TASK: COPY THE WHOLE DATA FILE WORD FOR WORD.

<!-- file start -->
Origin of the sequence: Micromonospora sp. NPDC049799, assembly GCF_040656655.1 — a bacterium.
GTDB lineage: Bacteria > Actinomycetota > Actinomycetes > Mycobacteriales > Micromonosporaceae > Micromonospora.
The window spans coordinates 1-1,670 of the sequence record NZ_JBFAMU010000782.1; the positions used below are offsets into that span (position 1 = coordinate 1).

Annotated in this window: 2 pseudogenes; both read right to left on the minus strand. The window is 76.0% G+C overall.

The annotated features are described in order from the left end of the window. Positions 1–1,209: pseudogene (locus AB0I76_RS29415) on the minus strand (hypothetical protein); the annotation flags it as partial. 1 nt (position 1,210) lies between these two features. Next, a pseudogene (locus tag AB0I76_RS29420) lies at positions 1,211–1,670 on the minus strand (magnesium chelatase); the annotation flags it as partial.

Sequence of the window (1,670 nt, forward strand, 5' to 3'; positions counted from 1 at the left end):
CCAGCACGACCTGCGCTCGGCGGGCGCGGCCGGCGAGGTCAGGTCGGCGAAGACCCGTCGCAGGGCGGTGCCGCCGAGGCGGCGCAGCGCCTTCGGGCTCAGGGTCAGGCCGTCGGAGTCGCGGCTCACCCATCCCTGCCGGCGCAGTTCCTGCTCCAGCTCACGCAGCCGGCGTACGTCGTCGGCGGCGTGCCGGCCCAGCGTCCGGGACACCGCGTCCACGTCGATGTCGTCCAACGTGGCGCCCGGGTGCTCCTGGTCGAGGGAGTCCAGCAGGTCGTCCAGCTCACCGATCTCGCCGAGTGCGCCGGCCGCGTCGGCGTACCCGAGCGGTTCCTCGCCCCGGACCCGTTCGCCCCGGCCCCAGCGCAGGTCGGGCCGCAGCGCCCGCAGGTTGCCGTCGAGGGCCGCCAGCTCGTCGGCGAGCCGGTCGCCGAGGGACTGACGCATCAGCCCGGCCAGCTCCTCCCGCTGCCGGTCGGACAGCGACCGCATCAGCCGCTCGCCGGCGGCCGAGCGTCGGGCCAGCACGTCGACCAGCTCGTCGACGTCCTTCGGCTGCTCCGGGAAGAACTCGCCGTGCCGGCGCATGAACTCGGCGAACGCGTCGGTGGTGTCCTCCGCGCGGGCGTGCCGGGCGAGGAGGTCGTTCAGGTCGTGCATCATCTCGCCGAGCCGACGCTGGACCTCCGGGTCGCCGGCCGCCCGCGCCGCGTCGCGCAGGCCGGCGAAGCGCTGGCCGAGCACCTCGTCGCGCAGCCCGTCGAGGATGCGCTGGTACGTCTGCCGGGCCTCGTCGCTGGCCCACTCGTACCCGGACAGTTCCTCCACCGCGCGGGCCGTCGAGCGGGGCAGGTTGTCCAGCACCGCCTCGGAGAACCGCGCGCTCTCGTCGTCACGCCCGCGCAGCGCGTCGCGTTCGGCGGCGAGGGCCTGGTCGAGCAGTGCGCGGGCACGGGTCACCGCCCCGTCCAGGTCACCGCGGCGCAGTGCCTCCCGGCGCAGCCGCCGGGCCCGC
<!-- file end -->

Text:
Origin of the sequence: Micromonospora sp. NPDC049799, assembly GCF_040656655.1 — a bacterium.
GTDB lineage: Bacteria > Actinomycetota > Actinomycetes > Mycobacteriales > Micromonosporaceae > Micromonospora.
The window spans coordinates 1-1,670 of the sequence record NZ_JBFAMU010000782.1; the positions used below are offsets into that span (position 1 = coordinate 1).

Annotated in this window: 2 pseudogenes; both read right to left on the minus strand. The window is 76.0% G+C overall.

The annotated features are described in order from the left end of the window. Positions 1–1,209: pseudogene (locus AB0I76_RS29415) on the minus strand (hypothetical protein); the annotation flags it as partial. 1 nt (position 1,210) lies between these two features. Next, a pseudogene (locus tag AB0I76_RS29420) lies at positions 1,211–1,670 on the minus strand (magnesium chelatase); the annotation flags it as partial.

Sequence of the window (1,670 nt, forward strand, 5' to 3'; positions counted from 1 at the left end):
CCAGCACGACCTGCGCTCGGCGGGCGCGGCCGGCGAGGTCAGGTCGGCGAAGACCCGTCGCAGGGCGGTGCCGCCGAGGCGGCGCAGCGCCTTCGGGCTCAGGGTCAGGCCGTCGGAGTCGCGGCTCACCCATCCCTGCCGGCGCAGTTCCTGCTCCAGCTCACGCAGCCGGCGTACGTCGTCGGCGGCGTGCCGGCCCAGCGTCCGGGACACCGCGTCCACGTCGATGTCGTCCAACGTGGCGCCCGGGTGCTCCTGGTCGAGGGAGTCCAGCAGGTCGTCCAGCTCACCGATCTCGCCGAGTGCGCCGGCCGCGTCGGCGTACCCGAGCGGTTCCTCGCCCCGGACCCGTTCGCCCCGGCCCCAGCGCAGGTCGGGCCGCAGCGCCCGCAGGTTGCCGTCGAGGGCCGCCAGCTCGTCGGCGAGCCGGTCGCCGAGGGACTGACGCATCAGCCCGGCCAGCTCCTCCCGCTGCCGGTCGGACAGCGACCGCATCAGCCGCTCGCCGGCGGCCGAGCGTCGGGCCAGCACGTCGACCAGCTCGTCGACGTCCTTCGGCTGCTCCGGGAAGAACTCGCCGTGCCGGCGCATGAACTCGGCGAACGCGTCGGTGGTGTCCTCCGCGCGGGCGTGCCGGGCGAGGAGGTCGTTCAGGTCGTGCATCATCTCGCCGAGCCGACGCTGGACCTCCGGGTCGCCGGCCGCCCGCGCCGCGTCGCGCAGGCCGGCGAAGCGCTGGCCGAGCACCTCGTCGCGCAGCCCGTCGAGGATGCGCTGGTACGTCTGCCGGGCCTCGTCGCTGGCCCACTCGTACCCGGACAGTTCCTCCACCGCGCGGGCCGTCGAGCGGGGCAGGTTGTCCAGCACCGCCTCGGAGAACCGCGCGCTCTCGTCGTCACGCCCGCGCAGCGCGTCGCGTTCGGCGGCGAGGGCCTGGTCGAGCAGTGCGCGGGCACGGGTCACCGCCCCGTCCAGGTCACCGCGGCGCAGTGCCTCCCGGCGCAGCCGCCGGGCCCGC